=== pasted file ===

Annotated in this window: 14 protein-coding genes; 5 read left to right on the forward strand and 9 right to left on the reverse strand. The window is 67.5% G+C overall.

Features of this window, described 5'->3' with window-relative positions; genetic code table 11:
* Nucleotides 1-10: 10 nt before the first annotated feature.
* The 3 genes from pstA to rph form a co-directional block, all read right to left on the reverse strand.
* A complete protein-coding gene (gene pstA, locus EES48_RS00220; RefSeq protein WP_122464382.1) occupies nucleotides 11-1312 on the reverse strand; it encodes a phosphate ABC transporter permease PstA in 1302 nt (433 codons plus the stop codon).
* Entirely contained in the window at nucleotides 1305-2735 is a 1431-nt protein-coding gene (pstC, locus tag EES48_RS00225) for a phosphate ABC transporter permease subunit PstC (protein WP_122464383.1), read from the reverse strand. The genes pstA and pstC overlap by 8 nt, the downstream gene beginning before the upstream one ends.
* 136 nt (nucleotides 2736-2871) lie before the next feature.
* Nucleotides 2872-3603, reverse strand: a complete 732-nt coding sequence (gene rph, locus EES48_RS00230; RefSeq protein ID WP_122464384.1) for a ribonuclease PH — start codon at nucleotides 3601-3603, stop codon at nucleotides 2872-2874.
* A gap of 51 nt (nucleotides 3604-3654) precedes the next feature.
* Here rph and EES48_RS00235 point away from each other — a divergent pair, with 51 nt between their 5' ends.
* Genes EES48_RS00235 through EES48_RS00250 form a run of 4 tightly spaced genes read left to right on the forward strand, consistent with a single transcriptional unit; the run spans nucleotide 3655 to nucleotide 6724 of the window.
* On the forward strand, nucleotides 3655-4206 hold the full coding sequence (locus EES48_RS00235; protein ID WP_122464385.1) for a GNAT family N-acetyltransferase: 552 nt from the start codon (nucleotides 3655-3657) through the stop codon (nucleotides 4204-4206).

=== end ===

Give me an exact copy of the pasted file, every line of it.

Annotated in this window: 14 protein-coding genes; 5 read left to right on the forward strand and 9 right to left on the reverse strand. The window is 67.5% G+C overall.

Features of this window, described 5'->3' with window-relative positions; genetic code table 11:
* Nucleotides 1-10: 10 nt before the first annotated feature.
* The 3 genes from pstA to rph form a co-directional block, all read right to left on the reverse strand.
* A complete protein-coding gene (gene pstA, locus EES48_RS00220; RefSeq protein WP_122464382.1) occupies nucleotides 11-1312 on the reverse strand; it encodes a phosphate ABC transporter permease PstA in 1302 nt (433 codons plus the stop codon).
* Entirely contained in the window at nucleotides 1305-2735 is a 1431-nt protein-coding gene (pstC, locus tag EES48_RS00225) for a phosphate ABC transporter permease subunit PstC (protein WP_122464383.1), read from the reverse strand. The genes pstA and pstC overlap by 8 nt, the downstream gene beginning before the upstream one ends.
* 136 nt (nucleotides 2736-2871) lie before the next feature.
* Nucleotides 2872-3603, reverse strand: a complete 732-nt coding sequence (gene rph, locus EES48_RS00230; RefSeq protein ID WP_122464384.1) for a ribonuclease PH — start codon at nucleotides 3601-3603, stop codon at nucleotides 2872-2874.
* A gap of 51 nt (nucleotides 3604-3654) precedes the next feature.
* Here rph and EES48_RS00235 point away from each other — a divergent pair, with 51 nt between their 5' ends.
* Genes EES48_RS00235 through EES48_RS00250 form a run of 4 tightly spaced genes read left to right on the forward strand, consistent with a single transcriptional unit; the run spans nucleotide 3655 to nucleotide 6724 of the window.
* On the forward strand, nucleotides 3655-4206 hold the full coding sequence (locus EES48_RS00235; protein ID WP_122464385.1) for a GNAT family N-acetyltransferase: 552 nt from the start codon (nucleotides 3655-3657) through the stop codon (nucleotides 4204-4206).